Jennifer Riegle

The studio at 66 West 12th Street is a funny place. It is hidden away in the basement of the building, forgotten by most, but very important to a select audience. It’s a round room with columns circling a supple wooden dance floor and dividing the room into two sections: creative space and preparation space. There is a rumor that it was designed specifically for Martha Graham and that she took one look at the space and refused to dance there. But it is the only dedicated movement space on the main campus, so for Lang, it’s all we’ve got. Every practice course in dance and theater is scheduled there; some students spend up to a third of their academic career in this one room.

What I love about the space is its intentionality. It folds into the design of the entire building, lending its circular structure to the auditorium above and the flow of the lobby and the courtyard. When it was created (long before my time) the walls were awash with color—deep blue, cobalt blue, citron, English vermilion, emerald green, and orange. The columns were brushed aluminum paint. Now the room, with the exception of the beautiful hue of the wood floor, is circled by grey padded boards, walls and columns awash with a flat eggshell hue.

A few years ago, when the New School was restoring Camilo Egas’ Harvest Festival, Ecuador, the curator mentioned that the piece had originally hung directly outside of the studio, from floor to ceiling allowing viewers to inspect it head-on. The painting’s sweeping design is structured in a pair of circles, the hats that serve as the focal point call to mind the columns in the room. It’s a complex piece, rich with intricate detail. I often find myself lost in it, finding a new person’s face or a new activity. It seems as if it were meant to be stared at for hours. I imagine, then as now, that there was a dedicated group of students who spent all of their time in the space. I like to think that the piece was positioned there to encourage depth, complexity, and whimsy in their work. However, when the piece was restored, it was not hung in its original placement, but moved to the lobby upstairs, high above a visitor’s gaze.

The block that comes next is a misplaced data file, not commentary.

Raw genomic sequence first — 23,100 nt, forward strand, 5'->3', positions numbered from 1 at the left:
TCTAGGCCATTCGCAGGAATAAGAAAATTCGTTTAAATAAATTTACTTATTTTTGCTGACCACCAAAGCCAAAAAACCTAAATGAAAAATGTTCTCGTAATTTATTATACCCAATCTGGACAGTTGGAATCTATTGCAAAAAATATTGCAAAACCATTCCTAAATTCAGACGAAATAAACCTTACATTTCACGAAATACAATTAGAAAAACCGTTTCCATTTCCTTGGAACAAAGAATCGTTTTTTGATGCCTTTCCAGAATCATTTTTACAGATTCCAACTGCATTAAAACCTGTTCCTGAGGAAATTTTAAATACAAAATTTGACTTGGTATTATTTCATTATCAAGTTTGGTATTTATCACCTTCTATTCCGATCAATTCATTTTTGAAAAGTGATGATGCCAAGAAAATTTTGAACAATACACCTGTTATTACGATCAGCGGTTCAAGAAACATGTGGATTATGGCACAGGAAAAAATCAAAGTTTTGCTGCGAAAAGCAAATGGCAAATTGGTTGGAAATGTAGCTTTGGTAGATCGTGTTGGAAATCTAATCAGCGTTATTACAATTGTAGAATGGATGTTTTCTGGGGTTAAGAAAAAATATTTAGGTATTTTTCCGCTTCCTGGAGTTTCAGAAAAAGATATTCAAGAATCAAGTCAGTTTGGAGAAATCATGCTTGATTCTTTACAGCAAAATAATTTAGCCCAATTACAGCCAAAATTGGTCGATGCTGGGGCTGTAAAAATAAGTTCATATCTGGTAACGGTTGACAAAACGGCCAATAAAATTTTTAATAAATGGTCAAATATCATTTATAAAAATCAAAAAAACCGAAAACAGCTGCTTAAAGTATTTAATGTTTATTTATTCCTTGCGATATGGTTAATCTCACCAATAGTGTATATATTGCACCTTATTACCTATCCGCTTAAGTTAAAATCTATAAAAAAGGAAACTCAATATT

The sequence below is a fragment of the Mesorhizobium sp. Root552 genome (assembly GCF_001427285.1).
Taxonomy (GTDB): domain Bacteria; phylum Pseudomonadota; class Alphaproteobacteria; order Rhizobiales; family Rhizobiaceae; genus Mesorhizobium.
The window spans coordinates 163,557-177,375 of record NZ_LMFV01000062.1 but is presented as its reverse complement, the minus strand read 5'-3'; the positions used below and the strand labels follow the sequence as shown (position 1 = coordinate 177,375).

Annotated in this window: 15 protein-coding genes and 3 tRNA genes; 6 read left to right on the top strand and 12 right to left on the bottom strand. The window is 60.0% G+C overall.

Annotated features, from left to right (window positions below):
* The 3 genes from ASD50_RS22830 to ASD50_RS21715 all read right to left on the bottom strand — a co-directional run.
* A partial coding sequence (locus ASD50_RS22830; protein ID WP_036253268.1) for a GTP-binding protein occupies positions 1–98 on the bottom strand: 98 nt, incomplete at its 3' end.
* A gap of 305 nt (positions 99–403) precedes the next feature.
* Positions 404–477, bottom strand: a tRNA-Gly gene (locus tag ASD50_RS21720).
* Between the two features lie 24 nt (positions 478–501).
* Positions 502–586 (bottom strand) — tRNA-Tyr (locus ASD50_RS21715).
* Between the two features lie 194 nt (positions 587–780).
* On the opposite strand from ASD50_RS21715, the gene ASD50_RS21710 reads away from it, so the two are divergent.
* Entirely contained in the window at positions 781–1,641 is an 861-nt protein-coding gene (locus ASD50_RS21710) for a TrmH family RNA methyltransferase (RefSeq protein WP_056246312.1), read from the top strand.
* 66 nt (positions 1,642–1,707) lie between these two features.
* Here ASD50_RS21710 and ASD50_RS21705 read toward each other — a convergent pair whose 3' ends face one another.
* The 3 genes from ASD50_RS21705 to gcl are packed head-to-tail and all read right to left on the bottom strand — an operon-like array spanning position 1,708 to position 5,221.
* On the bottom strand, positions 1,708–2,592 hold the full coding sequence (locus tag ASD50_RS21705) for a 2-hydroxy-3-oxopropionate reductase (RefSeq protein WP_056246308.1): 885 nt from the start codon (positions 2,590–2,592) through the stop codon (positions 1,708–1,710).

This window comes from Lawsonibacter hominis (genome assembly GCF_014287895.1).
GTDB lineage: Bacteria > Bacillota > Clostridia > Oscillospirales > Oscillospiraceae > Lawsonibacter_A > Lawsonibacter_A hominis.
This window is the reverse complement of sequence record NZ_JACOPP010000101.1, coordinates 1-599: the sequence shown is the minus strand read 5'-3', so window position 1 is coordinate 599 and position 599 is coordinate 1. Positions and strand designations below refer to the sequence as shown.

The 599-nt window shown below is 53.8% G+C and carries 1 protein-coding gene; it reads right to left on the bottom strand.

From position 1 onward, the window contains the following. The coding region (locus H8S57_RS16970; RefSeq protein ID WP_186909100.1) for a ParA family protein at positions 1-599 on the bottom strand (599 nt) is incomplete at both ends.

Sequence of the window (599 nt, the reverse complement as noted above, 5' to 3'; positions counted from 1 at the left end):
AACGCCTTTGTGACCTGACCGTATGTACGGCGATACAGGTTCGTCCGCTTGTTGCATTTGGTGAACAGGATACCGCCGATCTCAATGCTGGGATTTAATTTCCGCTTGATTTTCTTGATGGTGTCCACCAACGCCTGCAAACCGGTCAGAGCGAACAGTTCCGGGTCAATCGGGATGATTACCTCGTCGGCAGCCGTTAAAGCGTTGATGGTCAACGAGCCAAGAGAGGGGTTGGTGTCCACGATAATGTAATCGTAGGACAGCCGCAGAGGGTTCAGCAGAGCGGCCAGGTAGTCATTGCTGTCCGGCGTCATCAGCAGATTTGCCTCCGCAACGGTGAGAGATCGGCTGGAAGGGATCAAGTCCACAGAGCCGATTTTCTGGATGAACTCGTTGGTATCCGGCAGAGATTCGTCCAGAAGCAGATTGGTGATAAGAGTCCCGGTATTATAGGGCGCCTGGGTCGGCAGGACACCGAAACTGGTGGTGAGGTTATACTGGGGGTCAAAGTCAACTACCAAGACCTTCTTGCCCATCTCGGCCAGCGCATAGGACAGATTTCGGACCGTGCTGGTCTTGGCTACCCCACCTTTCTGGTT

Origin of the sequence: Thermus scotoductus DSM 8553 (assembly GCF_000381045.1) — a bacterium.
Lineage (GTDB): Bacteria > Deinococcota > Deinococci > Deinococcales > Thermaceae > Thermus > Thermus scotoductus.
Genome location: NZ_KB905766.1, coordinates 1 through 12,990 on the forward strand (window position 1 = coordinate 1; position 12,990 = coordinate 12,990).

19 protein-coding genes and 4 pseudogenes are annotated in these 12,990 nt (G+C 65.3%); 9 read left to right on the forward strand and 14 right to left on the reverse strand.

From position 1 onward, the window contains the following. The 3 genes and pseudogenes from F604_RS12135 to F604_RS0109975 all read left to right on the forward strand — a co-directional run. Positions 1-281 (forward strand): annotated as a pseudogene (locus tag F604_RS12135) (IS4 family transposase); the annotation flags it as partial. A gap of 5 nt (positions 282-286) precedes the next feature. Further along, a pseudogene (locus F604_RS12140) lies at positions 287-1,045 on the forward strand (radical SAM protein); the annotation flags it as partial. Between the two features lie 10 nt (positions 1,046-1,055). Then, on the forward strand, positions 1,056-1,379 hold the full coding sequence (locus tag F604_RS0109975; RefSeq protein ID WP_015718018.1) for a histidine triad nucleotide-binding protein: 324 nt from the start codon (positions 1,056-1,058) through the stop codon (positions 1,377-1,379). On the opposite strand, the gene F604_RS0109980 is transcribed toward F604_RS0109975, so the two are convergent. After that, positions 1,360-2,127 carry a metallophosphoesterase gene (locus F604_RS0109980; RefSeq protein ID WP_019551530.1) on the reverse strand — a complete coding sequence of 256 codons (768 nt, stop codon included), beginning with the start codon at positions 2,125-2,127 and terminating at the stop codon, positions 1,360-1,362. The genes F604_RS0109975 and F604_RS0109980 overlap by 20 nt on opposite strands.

Is the room’s lack of rivals (in terms of movement appropriate space) a reflection of the university’s priorities, or a general disinterest from the culture at large? 

For a space of creation, is the new, more economical, color scheme actually better? Could it be that its bland re-design allows for bolder ideas from the artists in the space—Or did the rich hues help inspire and drive the great pieces that were once created there?

Is the new placement of the Egas a statement of the importance of that particular piece, or a statement of concern in placing work so directly in front of this hidden, somewhat forgotten room?

The room’s original color scheme was shared in The Architectural Record, February, 1931 in an article written by Shepard Vogelgesang.

Jennifer Riegle
Staff, The Eugene Lang College The New School for Liberal Arts